Chinese consumers are as unique as the country’s social media landscape and brands need to be mindful of these complexities when launching campaigns, according to China market experts speaking at a recent event.
The event, the secret to success in China: Understanding Chinese consumers, was hosted by UMS in Sydney, to coincide with the launch of the agency’s new office in Sydney, which marks its second location in Australia.
The event featured a keynote presentation by Coolio Yang, Chief Executive Officer of Kantar Media CIC, China’s leading social business intelligence provider, which examined China’s unique digital media landscape including social sites and KOLs, and how brands need to understand the audiences and behaviours to ensure they employ the most effective strategies for targeting Chinese consumers.
Yang’s presentation was followed by a panel discussion exploring Chinese consumer behaviours on social media and the most effective ways that brands can connect and engage with these users.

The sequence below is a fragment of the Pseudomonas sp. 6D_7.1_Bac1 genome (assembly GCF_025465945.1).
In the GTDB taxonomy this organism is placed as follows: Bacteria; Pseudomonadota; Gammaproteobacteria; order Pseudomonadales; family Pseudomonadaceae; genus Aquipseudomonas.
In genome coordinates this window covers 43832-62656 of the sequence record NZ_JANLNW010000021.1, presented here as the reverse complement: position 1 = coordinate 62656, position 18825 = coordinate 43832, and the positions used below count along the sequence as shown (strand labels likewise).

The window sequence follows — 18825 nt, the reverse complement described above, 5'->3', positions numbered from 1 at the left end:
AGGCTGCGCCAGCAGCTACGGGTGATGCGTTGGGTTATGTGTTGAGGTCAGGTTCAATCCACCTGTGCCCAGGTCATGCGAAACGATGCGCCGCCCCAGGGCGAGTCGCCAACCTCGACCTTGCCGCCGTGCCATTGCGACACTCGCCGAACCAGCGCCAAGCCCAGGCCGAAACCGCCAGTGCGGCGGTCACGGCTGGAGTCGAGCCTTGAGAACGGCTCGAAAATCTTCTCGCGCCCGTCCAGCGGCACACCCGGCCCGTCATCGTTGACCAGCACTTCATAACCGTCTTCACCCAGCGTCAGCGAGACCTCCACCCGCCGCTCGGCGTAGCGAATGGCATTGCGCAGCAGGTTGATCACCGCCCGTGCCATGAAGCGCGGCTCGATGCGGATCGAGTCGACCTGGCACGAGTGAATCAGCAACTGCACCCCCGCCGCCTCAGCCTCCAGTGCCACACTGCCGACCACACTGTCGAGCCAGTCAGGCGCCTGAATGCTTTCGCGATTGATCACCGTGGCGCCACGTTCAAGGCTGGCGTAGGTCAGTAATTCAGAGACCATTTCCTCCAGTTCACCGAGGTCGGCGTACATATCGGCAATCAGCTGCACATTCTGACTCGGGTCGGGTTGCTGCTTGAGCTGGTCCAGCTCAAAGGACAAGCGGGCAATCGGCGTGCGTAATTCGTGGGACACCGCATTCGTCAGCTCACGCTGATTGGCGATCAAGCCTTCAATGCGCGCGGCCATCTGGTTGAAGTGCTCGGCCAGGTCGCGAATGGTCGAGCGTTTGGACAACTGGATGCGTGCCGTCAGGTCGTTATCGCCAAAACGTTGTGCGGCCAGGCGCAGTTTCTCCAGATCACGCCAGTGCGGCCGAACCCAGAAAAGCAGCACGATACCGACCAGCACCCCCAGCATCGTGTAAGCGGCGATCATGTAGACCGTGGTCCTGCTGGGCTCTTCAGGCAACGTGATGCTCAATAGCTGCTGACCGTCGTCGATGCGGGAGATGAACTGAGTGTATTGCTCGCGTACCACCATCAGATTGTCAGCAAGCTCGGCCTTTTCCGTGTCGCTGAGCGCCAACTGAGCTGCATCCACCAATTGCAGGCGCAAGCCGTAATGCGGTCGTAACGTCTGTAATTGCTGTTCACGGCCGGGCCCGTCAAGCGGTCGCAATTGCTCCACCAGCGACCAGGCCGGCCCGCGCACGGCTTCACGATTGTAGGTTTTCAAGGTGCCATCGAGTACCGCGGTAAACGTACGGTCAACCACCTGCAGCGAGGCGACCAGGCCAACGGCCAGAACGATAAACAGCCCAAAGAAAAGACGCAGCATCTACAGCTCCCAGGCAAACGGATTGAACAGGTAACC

Andy Jiang, Managing Director at Andy Wilson Consulting and the former GM of Tourism Australia in China, talked about the unique attributes of Chinese consumers, particularly millennials.
“It’s important to remember that China’s millennials were born in the time of the one-child policy and have no siblings, that’s why connections and connectivity are so important to them. It’s a completely different mindset to other Chinese generations and even millennials from other countries.”
Yang, also talked about the generational differences as older Chinese consumers increasingly adopt WeChat, which is leading to younger consumers moving away from the platform. He also talked about how brands can use social media platforms to create and maintain meaningful relationships with consumers.
“Brands need to think more about how to build relationships on WeChat and less about what content they are creating,” said Yang.
This point was echoed by UMS Chief Executive Officer Jessica Miao, who talked about the power of two-way communication on social media and the need for brands to embrace a long-term strategy for digital marketing in China.
“China is a big market and there’s no such thing as an overnight success – unless you have a lot of money! It’s important that brands view China as a long-term investment and adjust their objectives and KPIs accordingly. You need to build awareness, and then trust and loyalty and that will lead to sales conversions. But, China is also a fast moving market so you need to also be flexible and open to a test and learn approach as you go along if you want to be successful.”
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